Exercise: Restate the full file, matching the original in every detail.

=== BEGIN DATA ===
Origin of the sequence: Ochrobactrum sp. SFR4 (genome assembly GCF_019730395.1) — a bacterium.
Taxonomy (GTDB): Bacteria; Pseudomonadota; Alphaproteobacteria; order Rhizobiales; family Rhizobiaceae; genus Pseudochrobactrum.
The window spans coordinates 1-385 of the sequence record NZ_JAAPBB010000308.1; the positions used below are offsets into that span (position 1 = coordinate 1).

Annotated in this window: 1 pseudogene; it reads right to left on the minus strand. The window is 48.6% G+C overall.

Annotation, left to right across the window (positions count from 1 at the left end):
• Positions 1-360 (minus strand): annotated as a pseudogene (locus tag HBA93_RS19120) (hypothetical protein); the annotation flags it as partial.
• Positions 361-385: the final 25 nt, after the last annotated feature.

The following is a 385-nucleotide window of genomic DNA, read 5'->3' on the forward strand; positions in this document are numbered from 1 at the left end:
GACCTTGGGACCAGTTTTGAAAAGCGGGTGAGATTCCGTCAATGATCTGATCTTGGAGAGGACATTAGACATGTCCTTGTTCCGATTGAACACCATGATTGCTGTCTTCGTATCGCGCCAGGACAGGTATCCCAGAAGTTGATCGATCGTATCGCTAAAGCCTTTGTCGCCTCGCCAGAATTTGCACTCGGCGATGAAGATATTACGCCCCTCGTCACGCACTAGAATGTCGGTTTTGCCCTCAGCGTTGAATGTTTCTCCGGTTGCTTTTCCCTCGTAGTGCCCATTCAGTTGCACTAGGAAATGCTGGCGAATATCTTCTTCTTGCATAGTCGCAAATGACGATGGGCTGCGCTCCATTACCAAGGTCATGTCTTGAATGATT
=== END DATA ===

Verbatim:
Origin of the sequence: Ochrobactrum sp. SFR4 (genome assembly GCF_019730395.1) — a bacterium.
Taxonomy (GTDB): Bacteria; Pseudomonadota; Alphaproteobacteria; order Rhizobiales; family Rhizobiaceae; genus Pseudochrobactrum.
The window spans coordinates 1-385 of the sequence record NZ_JAAPBB010000308.1; the positions used below are offsets into that span (position 1 = coordinate 1).

Annotated in this window: 1 pseudogene; it reads right to left on the minus strand. The window is 48.6% G+C overall.

Annotation, left to right across the window (positions count from 1 at the left end):
• Positions 1-360 (minus strand): annotated as a pseudogene (locus tag HBA93_RS19120) (hypothetical protein); the annotation flags it as partial.
• Positions 361-385: the final 25 nt, after the last annotated feature.

The following is a 385-nucleotide window of genomic DNA, read 5'->3' on the forward strand; positions in this document are numbered from 1 at the left end:
GACCTTGGGACCAGTTTTGAAAAGCGGGTGAGATTCCGTCAATGATCTGATCTTGGAGAGGACATTAGACATGTCCTTGTTCCGATTGAACACCATGATTGCTGTCTTCGTATCGCGCCAGGACAGGTATCCCAGAAGTTGATCGATCGTATCGCTAAAGCCTTTGTCGCCTCGCCAGAATTTGCACTCGGCGATGAAGATATTACGCCCCTCGTCACGCACTAGAATGTCGGTTTTGCCCTCAGCGTTGAATGTTTCTCCGGTTGCTTTTCCCTCGTAGTGCCCATTCAGTTGCACTAGGAAATGCTGGCGAATATCTTCTTCTTGCATAGTCGCAAATGACGATGGGCTGCGCTCCATTACCAAGGTCATGTCTTGAATGATT